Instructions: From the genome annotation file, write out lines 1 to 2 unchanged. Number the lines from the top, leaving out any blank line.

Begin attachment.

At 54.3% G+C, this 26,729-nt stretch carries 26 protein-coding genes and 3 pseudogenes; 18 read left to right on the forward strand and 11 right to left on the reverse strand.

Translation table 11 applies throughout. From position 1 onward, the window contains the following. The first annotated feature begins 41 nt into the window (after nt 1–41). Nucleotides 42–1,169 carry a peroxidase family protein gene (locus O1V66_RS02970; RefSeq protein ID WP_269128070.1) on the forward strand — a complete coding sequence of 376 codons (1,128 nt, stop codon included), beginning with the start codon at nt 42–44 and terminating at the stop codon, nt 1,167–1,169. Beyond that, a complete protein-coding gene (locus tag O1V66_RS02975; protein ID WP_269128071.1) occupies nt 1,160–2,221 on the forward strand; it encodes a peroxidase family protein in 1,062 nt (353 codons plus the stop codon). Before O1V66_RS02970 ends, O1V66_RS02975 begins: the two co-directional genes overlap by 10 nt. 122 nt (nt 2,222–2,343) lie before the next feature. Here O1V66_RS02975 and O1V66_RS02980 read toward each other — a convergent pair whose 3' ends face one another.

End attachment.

At 54.3% G+C, this 26,729-nt stretch carries 26 protein-coding genes and 3 pseudogenes; 18 read left to right on the forward strand and 11 right to left on the reverse strand.

Translation table 11 applies throughout. From position 1 onward, the window contains the following. The first annotated feature begins 41 nt into the window (after nt 1–41). Nucleotides 42–1,169 carry a peroxidase family protein gene (locus O1V66_RS02970; RefSeq protein ID WP_269128070.1) on the forward strand — a complete coding sequence of 376 codons (1,128 nt, stop codon included), beginning with the start codon at nt 42–44 and terminating at the stop codon, nt 1,167–1,169. Beyond that, a complete protein-coding gene (locus tag O1V66_RS02975; protein ID WP_269128071.1) occupies nt 1,160–2,221 on the forward strand; it encodes a peroxidase family protein in 1,062 nt (353 codons plus the stop codon). Before O1V66_RS02970 ends, O1V66_RS02975 begins: the two co-directional genes overlap by 10 nt. 122 nt (nt 2,222–2,343) lie before the next feature. Here O1V66_RS02975 and O1V66_RS02980 read toward each other — a convergent pair whose 3' ends face one another.